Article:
Pumpkin mac and cheese needs some pumping up

Pumpkin Macaroni And Cheese

Pumpkin Macaroni And Cheese is colorful, but needs a bit more punch than fontina cheese can offer. A few frozen peas add a bit of color contrast. Photo by Laura Groch

It’s pumpkin’s season to shine, and why not? Full of nutrients, fiber and beta-carotene, it’s always a winner in the kitchen.

But sometimes it needs a little help.

I clipped a recipe recently for a Butternut Squash Macaroni And Cheese from Dr. Oz’s magazine. Adding pureed squash seemed like it wouldn’t stray too far from the creamy mandate, and would bring all the abovementioned good things as well.

Then I saw a recipe for Pumpkin Mac And Cheese in Better Homes and Gardens magazine, and clipped that too.

Comparing the recipes, I saw they were pretty much the same: Cook the pasta, make a white sauce (Bechamel), stir in cheese till it melts, add the squash or pumpkin puree, some bread crumbs and cheese for topping, bake and enjoy.

So on a recent chilly night, I tried out a blended Oz/BH&G recipe. The Oz version called for cheddar, but BH&G used fontina cheese. I’ve had plenty of cheddar, but fontina, not so much, so I went with that for a new taste. I skipped the heavy cream called for in the BH&G white sauce, but otherwise pretty much followed their recipe. Added a can of pumpkin, a sprinkle of bread crumbs and baked as directed.

Pumpkin Macaroni And Cheese

Pumpkin Macaroni And Cheese is still a nutritious and warming dish. Just use a sharper cheese, like cheddar, and add a little hot sauce to your plate. Photo by Laura Groch

Hmmm. I’m sorry to report that it was a bit of a disappointment. The pumpkin was colorful, but didn’t bring enough of a flavor pop, and the fontina cheese was just too mild.

However — that doesn’t mean this idea isn’t worth another shot.

Using the cheddar called for in the Dr. Oz recipe, plus the jolts of hot sauce also indicated, I think this would work just fine the second time around. Switch the pumpkin in for the butternut squash if it’s easier to find, and try ziti or penne instead of the cavatappi. The BH&G recipe also added chopped walnuts to the topping, which boosts the protein (but also the fat); or you could sneak in some frozen peas for a bit more color.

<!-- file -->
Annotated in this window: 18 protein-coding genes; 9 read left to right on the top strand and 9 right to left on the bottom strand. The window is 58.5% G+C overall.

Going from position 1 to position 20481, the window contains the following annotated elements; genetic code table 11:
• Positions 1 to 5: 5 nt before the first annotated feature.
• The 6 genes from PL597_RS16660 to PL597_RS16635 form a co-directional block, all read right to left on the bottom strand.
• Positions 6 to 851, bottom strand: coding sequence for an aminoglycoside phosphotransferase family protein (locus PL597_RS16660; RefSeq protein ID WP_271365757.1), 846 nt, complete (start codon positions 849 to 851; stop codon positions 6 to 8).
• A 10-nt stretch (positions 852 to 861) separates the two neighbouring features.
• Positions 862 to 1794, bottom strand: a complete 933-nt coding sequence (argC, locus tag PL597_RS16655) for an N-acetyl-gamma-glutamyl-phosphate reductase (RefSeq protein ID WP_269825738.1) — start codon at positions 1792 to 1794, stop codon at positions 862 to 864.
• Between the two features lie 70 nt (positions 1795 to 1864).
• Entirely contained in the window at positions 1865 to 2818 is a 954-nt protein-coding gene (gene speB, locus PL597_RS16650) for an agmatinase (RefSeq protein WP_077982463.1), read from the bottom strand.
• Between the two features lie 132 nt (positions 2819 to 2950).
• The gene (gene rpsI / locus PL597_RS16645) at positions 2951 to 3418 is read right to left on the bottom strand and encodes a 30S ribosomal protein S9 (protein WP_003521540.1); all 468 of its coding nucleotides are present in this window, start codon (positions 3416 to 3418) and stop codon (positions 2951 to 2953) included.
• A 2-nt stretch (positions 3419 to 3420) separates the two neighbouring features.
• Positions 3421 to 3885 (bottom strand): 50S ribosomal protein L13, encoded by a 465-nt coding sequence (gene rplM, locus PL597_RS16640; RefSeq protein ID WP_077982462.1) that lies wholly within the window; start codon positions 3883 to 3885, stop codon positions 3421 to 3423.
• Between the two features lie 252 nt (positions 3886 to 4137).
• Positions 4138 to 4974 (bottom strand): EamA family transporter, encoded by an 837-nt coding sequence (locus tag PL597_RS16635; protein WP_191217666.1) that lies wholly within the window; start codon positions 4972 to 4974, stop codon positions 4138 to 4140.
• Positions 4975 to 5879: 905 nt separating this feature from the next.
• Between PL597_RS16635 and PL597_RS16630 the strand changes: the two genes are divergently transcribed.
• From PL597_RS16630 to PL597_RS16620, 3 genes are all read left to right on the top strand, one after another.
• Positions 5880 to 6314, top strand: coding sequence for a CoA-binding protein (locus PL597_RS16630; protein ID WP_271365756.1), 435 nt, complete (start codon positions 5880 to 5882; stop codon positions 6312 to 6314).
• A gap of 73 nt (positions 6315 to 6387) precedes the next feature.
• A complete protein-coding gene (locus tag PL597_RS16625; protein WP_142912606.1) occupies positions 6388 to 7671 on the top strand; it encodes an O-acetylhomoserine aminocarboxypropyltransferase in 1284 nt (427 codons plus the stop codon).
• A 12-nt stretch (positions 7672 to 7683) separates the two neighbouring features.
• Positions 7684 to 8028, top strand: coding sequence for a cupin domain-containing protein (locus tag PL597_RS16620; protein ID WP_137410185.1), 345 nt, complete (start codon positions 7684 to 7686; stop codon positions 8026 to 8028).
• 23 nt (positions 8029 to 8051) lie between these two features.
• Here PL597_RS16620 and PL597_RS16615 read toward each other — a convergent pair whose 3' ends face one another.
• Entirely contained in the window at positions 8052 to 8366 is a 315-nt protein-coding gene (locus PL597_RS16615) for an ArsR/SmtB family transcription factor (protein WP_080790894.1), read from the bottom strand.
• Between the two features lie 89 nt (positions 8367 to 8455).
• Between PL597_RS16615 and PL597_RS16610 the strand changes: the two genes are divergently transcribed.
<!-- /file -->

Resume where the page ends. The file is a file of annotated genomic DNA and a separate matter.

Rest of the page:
This meatless recipe just needed some pumping up to provide a filling, nutritious meal on a cool autumn night.


1 package (20 ounces) peeled, cubed butternut squash

2 tablespoons butter

3 tablespoons flour

2 1/2 cups 1 percent or skim milk, heated

1 teaspoon salt

1/4 teaspoon pepper

Pinch ground nutmeg

2 cups grated extra-sharp cheddar cheese

2 dashes hot sauce

1 pound cavatappi pasta (I used penne)

1/2 cup whole wheat panko bread crumbs

2 tablespoons olive oil

1/3 cup grated Parmesan cheese

Heat oven to 375 degrees. Steam squash until very soft (if using), 18 to 20 minutes, then  puree in a food processor and reserve.

Melt butter in a medium pot over medium-high heat. Add flour and stir frequently until lightly browned, about 3 minutes. Slowly add warm milk and whisk continuously until smooth. Bring to a boil, then reduce to simmer and cook, stirring frequently until thickened, 5 to 7 minutes. Add squash puree (or pumpkin), salt, pepper, nutmeg, cheddar and hot sauce and stir until smooth.

Cook pasta in salted water until very al dente (it keeps cooking in the oven). Drain.

Combine panko bread crumbs and olive oil in a small bowl.

Mix pasta with squash sauce. Transfer to a 3- or 4-quart baking dish. Sprinkle with panko and Parmesan. Bake 30 to 35 minutes until bubbling and golden brown. Makes 8 servings.

Each serving: 459 calories, 17g fat (8 g saturated), 18g protein, 60g carbohydrate, 8g sugar, 4g fiber, 477 mg sodium, 37 mg cholesterol.

(c) copyright 2016 Laura Groch


Leave a Reply

Fill in your details below or click an icon to log in:

WordPress.com Logo

You are commenting using your WordPress.com account. Log Out /  Change )

Facebook photo

You are commenting using your Facebook account. Log Out /  Change )

Connecting to %s

This site uses Akismet to reduce spam. Learn how your comment data is processed.